gives the hyperbolic cosecant of z.
- Mathematical function, suitable for both symbolic and numerical manipulation.
- 1/Sinh[z] is automatically converted to Csch[z]. TrigFactorList[expr] does decomposition.
- For certain special arguments, Csch automatically evaluates to exact values.
- Csch can be evaluated to arbitrary numerical precision.
- Csch automatically threads over lists.
Background & Context
- Csch is the hyperbolic cosecant function, which is the hyperbolic analogue of the Csc circular function used throughout trigonometry. It is defined as the reciprocal of the hyperbolic sine function as . It is defined for real numbers by letting be twice the area between the axis and a ray through the origin intersecting the unit hyperbola . Csch[α] then represents the reciprocal of the vertical coordinate of the intersection point. Csch may also be defined as , where is the base of the natural logarithm Log.
- Csch automatically evaluates to exact values when its argument is the (natural) logarithm of a rational number. When given exact numeric expressions as arguments, Csch may be evaluated to arbitrary numeric precision. TrigFactorList can be used to factor expressions involving Csch into terms containing Sinh, Cosh, Sin, and Cos. Other operations useful for manipulation of symbolic expressions involving Csch include TrigToExp, TrigExpand, Simplify, and FullSimplify.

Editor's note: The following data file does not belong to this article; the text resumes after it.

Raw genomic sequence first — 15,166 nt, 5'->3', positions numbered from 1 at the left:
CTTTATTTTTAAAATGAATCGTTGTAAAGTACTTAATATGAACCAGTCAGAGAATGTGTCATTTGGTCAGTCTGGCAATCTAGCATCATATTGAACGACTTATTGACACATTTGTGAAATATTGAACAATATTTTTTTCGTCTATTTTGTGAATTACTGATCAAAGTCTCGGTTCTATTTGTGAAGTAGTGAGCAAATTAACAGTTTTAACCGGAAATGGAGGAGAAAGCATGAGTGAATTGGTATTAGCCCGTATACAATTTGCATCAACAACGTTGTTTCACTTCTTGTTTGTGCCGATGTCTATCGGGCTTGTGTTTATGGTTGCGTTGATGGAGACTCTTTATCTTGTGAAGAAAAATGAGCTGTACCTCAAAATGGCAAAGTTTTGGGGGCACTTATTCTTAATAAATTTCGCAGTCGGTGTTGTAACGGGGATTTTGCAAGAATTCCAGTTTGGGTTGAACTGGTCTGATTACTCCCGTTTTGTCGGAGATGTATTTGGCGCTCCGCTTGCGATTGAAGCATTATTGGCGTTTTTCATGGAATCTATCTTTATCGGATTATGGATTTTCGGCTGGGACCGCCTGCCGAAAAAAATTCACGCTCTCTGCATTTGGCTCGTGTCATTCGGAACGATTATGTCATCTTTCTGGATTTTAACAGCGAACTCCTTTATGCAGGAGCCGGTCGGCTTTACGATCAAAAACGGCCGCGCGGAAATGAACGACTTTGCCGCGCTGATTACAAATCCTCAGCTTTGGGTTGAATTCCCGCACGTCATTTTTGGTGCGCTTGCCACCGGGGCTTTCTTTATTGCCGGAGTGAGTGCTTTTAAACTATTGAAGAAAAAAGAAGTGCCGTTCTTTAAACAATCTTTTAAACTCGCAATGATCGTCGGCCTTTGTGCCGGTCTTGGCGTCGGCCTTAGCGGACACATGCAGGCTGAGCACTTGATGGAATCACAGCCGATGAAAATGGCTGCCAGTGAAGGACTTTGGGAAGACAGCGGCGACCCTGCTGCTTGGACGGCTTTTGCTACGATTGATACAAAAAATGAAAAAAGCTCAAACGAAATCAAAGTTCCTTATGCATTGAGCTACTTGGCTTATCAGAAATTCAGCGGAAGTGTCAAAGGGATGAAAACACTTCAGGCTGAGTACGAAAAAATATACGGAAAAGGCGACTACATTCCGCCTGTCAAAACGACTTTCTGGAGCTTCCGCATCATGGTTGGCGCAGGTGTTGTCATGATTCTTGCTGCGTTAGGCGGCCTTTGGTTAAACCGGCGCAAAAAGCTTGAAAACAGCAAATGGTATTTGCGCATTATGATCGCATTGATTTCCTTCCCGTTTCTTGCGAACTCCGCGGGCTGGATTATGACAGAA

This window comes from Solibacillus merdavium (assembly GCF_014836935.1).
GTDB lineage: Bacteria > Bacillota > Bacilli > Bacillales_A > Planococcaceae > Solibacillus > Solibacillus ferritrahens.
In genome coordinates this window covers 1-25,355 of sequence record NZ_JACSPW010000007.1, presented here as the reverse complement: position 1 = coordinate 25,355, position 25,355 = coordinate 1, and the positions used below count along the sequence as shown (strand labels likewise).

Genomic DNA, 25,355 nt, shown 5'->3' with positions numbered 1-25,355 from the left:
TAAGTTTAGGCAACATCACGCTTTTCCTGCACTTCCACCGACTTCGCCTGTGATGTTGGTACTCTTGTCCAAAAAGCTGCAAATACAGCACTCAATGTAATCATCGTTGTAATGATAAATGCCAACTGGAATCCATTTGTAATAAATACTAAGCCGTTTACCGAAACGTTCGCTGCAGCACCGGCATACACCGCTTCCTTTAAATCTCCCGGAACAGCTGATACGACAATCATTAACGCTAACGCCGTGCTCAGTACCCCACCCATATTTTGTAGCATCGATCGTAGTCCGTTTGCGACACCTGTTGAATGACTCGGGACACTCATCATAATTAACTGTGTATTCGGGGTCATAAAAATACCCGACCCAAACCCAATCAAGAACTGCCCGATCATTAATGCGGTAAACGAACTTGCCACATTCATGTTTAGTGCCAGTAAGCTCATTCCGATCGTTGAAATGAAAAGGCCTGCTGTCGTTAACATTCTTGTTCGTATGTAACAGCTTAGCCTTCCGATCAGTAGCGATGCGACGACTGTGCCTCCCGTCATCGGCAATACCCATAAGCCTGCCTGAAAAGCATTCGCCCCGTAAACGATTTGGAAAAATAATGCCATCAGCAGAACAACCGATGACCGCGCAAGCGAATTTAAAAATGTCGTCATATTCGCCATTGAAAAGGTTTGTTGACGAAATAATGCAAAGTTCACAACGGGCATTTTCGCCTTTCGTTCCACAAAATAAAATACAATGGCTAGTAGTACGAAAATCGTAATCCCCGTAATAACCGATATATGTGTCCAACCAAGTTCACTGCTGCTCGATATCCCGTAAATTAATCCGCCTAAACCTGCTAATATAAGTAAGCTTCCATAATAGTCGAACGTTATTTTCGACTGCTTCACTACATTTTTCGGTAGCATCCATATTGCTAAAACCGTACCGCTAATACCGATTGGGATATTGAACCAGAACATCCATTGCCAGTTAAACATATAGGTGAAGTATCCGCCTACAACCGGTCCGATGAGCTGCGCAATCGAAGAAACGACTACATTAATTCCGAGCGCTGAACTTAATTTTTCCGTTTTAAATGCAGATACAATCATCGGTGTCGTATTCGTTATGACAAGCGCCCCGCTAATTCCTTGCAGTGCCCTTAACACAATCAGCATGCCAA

- Csch threads element-wise over lists and matrices. In contrast, MatrixFunction can be used to give the hyperbolic cosecant of a square matrix (i.e. the power series for the hyperbolic cosecant function with ordinary powers replaced by matrix powers) as opposed to the hyperbolic cosecants of the individual matrix elements.
- Csch[x] decreases exponentially as x approaches . Csch satisfies an identity similar to the Pythagorean identity satisfied by Csc, namely . The definition of the hyperbolic cosecant function is extended to complex arguments by way of the identity . Csch has poles at values for an integer and evaluates to ComplexInfinity at these points. Csch[z] has series expansion about the origin that may be expressed in terms of the Bernoulli numbers BernoulliB.
- The inverse function of Csch is ArcCsch. Other related mathematical functions include Sinh and Sech.
Introduced in 1988Updated in 1996